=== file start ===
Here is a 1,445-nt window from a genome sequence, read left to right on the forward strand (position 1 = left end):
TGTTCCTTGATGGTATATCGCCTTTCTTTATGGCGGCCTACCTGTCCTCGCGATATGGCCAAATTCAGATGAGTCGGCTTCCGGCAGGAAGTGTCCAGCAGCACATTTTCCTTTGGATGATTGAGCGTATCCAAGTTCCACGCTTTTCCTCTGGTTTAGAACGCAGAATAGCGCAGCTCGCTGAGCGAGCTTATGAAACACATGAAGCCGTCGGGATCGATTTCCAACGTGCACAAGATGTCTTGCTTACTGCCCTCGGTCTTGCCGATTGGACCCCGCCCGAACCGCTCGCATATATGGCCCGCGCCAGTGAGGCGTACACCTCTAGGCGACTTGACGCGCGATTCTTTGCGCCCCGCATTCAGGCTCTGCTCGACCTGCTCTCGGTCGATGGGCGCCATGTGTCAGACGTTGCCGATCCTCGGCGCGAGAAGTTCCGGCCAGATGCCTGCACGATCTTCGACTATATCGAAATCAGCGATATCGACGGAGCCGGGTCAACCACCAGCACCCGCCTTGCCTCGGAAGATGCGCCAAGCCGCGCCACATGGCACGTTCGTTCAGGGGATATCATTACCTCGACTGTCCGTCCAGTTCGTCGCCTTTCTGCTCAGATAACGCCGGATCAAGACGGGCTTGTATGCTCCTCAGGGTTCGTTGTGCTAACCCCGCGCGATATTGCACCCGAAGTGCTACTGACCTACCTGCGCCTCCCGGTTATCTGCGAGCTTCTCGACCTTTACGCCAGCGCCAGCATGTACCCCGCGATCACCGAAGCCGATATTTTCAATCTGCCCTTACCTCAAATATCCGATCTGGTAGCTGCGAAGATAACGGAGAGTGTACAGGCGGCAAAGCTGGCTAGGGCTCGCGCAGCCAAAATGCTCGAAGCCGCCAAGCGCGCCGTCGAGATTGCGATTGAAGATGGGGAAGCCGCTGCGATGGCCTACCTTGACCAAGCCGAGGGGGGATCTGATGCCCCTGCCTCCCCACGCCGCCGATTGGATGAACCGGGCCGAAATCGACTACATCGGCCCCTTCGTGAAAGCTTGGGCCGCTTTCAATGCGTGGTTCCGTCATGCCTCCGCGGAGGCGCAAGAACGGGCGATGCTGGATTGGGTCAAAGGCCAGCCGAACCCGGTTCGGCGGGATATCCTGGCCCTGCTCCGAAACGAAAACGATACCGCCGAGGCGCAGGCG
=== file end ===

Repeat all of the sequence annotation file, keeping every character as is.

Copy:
Here is a 1,445-nt window from a genome sequence, read left to right on the forward strand (position 1 = left end):
TGTTCCTTGATGGTATATCGCCTTTCTTTATGGCGGCCTACCTGTCCTCGCGATATGGCCAAATTCAGATGAGTCGGCTTCCGGCAGGAAGTGTCCAGCAGCACATTTTCCTTTGGATGATTGAGCGTATCCAAGTTCCACGCTTTTCCTCTGGTTTAGAACGCAGAATAGCGCAGCTCGCTGAGCGAGCTTATGAAACACATGAAGCCGTCGGGATCGATTTCCAACGTGCACAAGATGTCTTGCTTACTGCCCTCGGTCTTGCCGATTGGACCCCGCCCGAACCGCTCGCATATATGGCCCGCGCCAGTGAGGCGTACACCTCTAGGCGACTTGACGCGCGATTCTTTGCGCCCCGCATTCAGGCTCTGCTCGACCTGCTCTCGGTCGATGGGCGCCATGTGTCAGACGTTGCCGATCCTCGGCGCGAGAAGTTCCGGCCAGATGCCTGCACGATCTTCGACTATATCGAAATCAGCGATATCGACGGAGCCGGGTCAACCACCAGCACCCGCCTTGCCTCGGAAGATGCGCCAAGCCGCGCCACATGGCACGTTCGTTCAGGGGATATCATTACCTCGACTGTCCGTCCAGTTCGTCGCCTTTCTGCTCAGATAACGCCGGATCAAGACGGGCTTGTATGCTCCTCAGGGTTCGTTGTGCTAACCCCGCGCGATATTGCACCCGAAGTGCTACTGACCTACCTGCGCCTCCCGGTTATCTGCGAGCTTCTCGACCTTTACGCCAGCGCCAGCATGTACCCCGCGATCACCGAAGCCGATATTTTCAATCTGCCCTTACCTCAAATATCCGATCTGGTAGCTGCGAAGATAACGGAGAGTGTACAGGCGGCAAAGCTGGCTAGGGCTCGCGCAGCCAAAATGCTCGAAGCCGCCAAGCGCGCCGTCGAGATTGCGATTGAAGATGGGGAAGCCGCTGCGATGGCCTACCTTGACCAAGCCGAGGGGGGATCTGATGCCCCTGCCTCCCCACGCCGCCGATTGGATGAACCGGGCCGAAATCGACTACATCGGCCCCTTCGTGAAAGCTTGGGCCGCTTTCAATGCGTGGTTCCGTCATGCCTCCGCGGAGGCGCAAGAACGGGCGATGCTGGATTGGGTCAAAGGCCAGCCGAACCCGGTTCGGCGGGATATCCTGGCCCTGCTCCGAAACGAAAACGATACCGCCGAGGCGCAGGCG